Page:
Media Plays Controversial Role In FBI-Cult Standoff in Waco
Critics ask whether news reports are delaying group's surrender
WACO, TEXAS — SUBFREEZING temperatures frosted law-enforcement agents and news crews over the weekend as the siege of a heavily armed religious sect dragged into its 16th day.
On Friday, authorities took into custody two adult Branch Davidian members. They were the first in a week to leave the sect's complex amid 77 acres of farmland east of Waco. Remaining inside were 88 adults and 17 children, by the sect's count. Twenty-one children and two adults had come out the week before.
The media continue to play a controversial role. Its involvement began when the Waco Tribune ran an expose on the sect and asked in an editorial: "How long before [officials] will act?"
The next day, learning that law officers were about to raid the compound, several reporters appeared on the scene. Their presence possibly helped to forewarn sect members. "We would very much like to know" how they found out, Dan Conroy, a Bureau of Alcohol, Tobacco, and Firearms (ATF) agent, said Friday.
Once the standoff began, sect leader David Koresh telephoned TV and radio stations to air his views. After Federal Bureau of Investigation (FBI) negotiators cut his line, Mr. Koresh promised to surrender if Dallas radio station KRLD aired his message. The station did so at the FBI's request, but the sect stayed holed up.
Last week, KGBS, another Dallas radio station, aired remarks sympathetic to the sect and urged it to signal a response. Soon a sheet was hung from the compound's watchtower bearing a request to speak to the media.
The possibility that sect members' attention to broadcasts is delaying their surrender prompted a reporter Friday to ask if lawmen were considering jamming their reception. FBI agent Richard Swensen did not answer. However, lawmen did ask one station to stop filming with a night-vision lens that could reveal their movements to sect members inside.
Though they can call, lawmen have communicated with sect members via news conferences. At Friday's conference, for instance, Mr. Conroy urged sect member Paul Fatta to surrender. Mr. Fatta was out of town Feb. 28. He has given several interviews, including one that was televised last week after the ATF issued an arrest warrant for him on weapons charges. Asked if the ATF would subpoena news organizations to learn his whereabouts, Conroy said the bureau was considering all possibilities.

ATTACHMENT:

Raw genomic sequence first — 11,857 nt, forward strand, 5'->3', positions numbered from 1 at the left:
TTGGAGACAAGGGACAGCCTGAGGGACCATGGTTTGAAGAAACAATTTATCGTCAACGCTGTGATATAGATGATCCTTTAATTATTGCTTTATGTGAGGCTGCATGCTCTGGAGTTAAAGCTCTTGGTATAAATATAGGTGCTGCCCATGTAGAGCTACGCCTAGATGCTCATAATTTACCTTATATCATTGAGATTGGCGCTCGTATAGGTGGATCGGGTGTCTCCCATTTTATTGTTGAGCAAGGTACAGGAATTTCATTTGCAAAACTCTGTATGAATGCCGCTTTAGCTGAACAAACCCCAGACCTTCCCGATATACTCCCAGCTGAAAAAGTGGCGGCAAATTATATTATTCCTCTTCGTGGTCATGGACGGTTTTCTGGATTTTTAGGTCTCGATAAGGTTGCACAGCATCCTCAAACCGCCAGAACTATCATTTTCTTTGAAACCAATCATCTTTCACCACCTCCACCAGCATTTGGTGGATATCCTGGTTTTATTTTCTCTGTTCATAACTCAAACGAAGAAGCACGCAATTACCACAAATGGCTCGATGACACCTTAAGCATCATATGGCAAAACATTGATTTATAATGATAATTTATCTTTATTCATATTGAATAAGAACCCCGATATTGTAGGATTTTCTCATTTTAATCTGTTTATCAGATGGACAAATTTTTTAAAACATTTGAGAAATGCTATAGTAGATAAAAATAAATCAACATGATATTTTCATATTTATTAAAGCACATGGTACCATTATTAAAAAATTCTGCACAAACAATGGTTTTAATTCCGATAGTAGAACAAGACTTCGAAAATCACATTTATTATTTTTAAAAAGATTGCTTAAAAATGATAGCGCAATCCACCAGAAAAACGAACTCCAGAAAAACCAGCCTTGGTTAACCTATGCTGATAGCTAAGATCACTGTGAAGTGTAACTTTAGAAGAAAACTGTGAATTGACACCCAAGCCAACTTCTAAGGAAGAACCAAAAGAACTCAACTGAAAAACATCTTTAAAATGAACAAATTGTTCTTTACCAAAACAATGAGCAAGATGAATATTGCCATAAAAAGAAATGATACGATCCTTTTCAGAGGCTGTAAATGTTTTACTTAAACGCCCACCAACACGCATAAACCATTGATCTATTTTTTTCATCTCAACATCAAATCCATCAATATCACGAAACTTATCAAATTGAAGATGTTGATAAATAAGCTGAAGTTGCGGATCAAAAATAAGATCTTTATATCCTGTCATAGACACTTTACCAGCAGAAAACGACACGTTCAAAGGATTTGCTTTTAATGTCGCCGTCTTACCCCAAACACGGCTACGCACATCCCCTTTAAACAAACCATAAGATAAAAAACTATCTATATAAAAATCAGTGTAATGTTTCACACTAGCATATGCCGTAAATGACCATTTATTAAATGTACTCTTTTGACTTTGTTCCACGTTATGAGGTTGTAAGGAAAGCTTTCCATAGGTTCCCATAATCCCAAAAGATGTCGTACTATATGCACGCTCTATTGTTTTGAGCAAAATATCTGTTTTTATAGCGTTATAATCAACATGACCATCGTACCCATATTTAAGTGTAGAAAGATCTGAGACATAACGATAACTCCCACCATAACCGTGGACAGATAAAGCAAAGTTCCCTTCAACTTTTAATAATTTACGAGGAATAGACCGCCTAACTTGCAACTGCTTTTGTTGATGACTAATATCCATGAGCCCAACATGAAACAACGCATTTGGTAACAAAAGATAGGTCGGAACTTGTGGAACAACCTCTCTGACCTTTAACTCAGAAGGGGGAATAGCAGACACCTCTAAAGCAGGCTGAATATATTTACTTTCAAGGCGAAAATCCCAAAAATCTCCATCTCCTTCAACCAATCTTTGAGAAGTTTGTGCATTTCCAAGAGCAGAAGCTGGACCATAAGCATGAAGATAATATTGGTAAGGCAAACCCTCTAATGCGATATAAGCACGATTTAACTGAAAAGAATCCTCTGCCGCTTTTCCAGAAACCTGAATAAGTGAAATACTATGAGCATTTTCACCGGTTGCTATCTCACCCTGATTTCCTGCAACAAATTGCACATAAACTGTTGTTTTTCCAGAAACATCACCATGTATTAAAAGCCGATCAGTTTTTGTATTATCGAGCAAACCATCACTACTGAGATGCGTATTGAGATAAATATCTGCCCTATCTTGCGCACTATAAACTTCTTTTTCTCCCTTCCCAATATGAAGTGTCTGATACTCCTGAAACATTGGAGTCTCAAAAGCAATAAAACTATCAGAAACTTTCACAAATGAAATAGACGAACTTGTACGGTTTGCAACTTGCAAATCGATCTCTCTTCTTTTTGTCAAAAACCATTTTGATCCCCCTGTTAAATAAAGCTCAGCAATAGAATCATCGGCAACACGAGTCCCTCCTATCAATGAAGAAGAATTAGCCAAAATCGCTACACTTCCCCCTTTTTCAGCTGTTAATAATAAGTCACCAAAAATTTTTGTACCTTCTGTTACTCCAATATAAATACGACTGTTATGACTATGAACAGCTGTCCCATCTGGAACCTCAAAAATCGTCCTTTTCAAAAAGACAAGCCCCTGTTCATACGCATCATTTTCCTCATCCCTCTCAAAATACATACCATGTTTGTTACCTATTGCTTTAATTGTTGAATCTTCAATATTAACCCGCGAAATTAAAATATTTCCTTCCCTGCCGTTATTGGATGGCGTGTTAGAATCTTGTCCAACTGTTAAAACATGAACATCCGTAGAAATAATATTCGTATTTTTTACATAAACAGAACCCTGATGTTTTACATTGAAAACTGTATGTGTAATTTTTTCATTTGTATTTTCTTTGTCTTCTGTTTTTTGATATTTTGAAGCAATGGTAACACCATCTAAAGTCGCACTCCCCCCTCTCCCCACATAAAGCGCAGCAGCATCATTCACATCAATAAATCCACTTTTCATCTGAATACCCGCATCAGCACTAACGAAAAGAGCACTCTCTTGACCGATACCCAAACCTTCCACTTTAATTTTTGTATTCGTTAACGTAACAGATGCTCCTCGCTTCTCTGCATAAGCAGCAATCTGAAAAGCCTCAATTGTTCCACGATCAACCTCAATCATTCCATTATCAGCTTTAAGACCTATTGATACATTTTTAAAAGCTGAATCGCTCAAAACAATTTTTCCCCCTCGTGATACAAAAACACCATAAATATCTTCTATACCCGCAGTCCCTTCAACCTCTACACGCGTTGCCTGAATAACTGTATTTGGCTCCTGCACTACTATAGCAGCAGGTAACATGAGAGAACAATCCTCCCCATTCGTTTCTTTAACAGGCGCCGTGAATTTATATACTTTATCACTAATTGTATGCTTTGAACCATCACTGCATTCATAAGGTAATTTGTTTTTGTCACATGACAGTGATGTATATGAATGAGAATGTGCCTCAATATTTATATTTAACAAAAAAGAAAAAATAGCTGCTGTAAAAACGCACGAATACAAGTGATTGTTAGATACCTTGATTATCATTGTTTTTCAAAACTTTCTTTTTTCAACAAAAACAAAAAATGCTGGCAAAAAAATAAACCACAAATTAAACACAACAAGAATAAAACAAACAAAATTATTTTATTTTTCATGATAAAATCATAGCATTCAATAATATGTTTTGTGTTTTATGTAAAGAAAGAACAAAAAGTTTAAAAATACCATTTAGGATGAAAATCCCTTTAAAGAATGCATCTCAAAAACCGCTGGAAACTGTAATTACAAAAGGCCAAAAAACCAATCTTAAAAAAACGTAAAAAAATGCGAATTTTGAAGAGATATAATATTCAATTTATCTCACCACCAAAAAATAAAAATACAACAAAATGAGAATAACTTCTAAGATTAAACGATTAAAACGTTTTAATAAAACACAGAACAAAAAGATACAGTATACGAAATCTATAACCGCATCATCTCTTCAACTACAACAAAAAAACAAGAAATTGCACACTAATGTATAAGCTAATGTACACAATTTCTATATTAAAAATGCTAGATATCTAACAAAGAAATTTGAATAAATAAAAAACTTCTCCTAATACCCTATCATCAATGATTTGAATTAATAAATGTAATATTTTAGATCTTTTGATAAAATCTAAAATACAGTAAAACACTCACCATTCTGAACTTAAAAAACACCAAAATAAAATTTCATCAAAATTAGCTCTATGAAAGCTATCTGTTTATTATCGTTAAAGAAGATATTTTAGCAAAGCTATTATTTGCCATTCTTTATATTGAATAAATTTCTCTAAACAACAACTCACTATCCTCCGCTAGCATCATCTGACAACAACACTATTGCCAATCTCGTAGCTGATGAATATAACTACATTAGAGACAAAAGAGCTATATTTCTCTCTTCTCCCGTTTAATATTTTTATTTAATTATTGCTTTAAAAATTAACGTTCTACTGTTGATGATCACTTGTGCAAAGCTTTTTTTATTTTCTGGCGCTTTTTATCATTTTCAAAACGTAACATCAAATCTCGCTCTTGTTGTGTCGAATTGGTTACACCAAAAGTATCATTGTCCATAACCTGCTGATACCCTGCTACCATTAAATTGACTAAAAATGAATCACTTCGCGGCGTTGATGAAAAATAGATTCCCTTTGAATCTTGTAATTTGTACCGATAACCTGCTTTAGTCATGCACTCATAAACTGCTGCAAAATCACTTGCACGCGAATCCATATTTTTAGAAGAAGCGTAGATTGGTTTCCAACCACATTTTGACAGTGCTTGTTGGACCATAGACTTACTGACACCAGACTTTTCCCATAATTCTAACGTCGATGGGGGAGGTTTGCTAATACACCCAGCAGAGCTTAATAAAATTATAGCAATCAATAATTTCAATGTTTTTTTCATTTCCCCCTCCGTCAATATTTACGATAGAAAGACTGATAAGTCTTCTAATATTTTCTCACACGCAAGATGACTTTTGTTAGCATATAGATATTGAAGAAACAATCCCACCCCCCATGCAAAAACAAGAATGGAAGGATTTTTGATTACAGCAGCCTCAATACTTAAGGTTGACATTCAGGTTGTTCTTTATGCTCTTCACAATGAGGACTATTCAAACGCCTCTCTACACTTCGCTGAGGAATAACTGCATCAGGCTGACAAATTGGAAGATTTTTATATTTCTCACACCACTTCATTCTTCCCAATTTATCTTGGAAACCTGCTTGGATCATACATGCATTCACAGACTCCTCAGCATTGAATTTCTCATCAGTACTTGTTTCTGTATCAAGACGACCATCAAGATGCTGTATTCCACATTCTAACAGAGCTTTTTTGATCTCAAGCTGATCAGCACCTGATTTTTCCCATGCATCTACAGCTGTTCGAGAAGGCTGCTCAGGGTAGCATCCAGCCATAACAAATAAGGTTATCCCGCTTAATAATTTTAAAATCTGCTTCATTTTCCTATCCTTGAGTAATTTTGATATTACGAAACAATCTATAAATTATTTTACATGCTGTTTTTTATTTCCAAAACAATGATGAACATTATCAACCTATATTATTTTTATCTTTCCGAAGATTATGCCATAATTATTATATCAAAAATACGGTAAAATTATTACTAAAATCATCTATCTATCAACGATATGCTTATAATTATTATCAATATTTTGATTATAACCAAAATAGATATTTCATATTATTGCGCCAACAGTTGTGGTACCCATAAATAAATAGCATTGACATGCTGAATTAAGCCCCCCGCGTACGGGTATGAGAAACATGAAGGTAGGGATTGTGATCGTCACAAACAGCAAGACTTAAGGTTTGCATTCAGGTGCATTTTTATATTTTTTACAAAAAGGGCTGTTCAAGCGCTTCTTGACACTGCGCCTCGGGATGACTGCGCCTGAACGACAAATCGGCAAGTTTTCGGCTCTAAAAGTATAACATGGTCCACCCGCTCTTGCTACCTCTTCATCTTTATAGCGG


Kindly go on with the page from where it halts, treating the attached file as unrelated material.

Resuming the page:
Meanwhile, media members encamped on soggy fields two miles from the compound lay down shipping palettes to use as boardwalks. TV reporters hid inside RVs from the arctic gusts.
The protraction of the standoff bothered reporters more than the weather, however. "It's becoming a humdrum story," says James McNabb, assignments manager at Austin TV station KXAN. With four people in Waco, costs are getting to be "more than I want to admit."
KRLD reporter Steve Coryell had kept a cellular phone line open for 11 hours at more than $1 per minute. Now he has a regular phone line coming to his parking space. The local phone company sent a crew to the media camp one day to see who was interested. "Everybody bit," Mr. Coryell says.
Phillip Hay, of the BBC's San Francisco bureau, said it was costing "a lot of money" to keep seven people in Waco and rent vehicles and TV equipment.
One of the BBC's reporters usually covers Northern Ireland, but he has been sent to New York as a change of pace. He covered the World Trade Center bombing before coming to Waco. "He really wanted to get a break from bombings, terrorism, and religious fanaticism," Mr. Hay said.